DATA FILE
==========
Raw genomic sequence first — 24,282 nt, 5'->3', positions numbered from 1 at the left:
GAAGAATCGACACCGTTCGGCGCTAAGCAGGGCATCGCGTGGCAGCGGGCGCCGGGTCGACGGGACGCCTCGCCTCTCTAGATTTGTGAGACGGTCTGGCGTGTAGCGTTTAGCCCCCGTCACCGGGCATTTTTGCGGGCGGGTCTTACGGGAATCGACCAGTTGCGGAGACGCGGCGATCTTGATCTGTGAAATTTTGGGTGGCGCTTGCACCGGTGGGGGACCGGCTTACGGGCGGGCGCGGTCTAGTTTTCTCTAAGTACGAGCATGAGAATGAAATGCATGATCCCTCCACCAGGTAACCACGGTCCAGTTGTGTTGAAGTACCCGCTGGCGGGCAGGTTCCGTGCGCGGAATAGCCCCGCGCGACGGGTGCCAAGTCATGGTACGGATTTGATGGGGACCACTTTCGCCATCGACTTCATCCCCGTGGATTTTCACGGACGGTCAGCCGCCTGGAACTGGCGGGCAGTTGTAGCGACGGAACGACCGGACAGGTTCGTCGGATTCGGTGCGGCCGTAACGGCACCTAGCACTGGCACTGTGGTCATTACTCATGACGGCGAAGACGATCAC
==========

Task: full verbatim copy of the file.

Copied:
Raw genomic sequence first — 24,282 nt, 5'->3', positions numbered from 1 at the left:
GAAGAATCGACACCGTTCGGCGCTAAGCAGGGCATCGCGTGGCAGCGGGCGCCGGGTCGACGGGACGCCTCGCCTCTCTAGATTTGTGAGACGGTCTGGCGTGTAGCGTTTAGCCCCCGTCACCGGGCATTTTTGCGGGCGGGTCTTACGGGAATCGACCAGTTGCGGAGACGCGGCGATCTTGATCTGTGAAATTTTGGGTGGCGCTTGCACCGGTGGGGGACCGGCTTACGGGCGGGCGCGGTCTAGTTTTCTCTAAGTACGAGCATGAGAATGAAATGCATGATCCCTCCACCAGGTAACCACGGTCCAGTTGTGTTGAAGTACCCGCTGGCGGGCAGGTTCCGTGCGCGGAATAGCCCCGCGCGACGGGTGCCAAGTCATGGTACGGATTTGATGGGGACCACTTTCGCCATCGACTTCATCCCCGTGGATTTTCACGGACGGTCAGCCGCCTGGAACTGGCGGGCAGTTGTAGCGACGGAACGACCGGACAGGTTCGTCGGATTCGGTGCGGCCGTAACGGCACCTAGCACTGGCACTGTGGTCATTACTCATGACGGCGAAGACGATCAC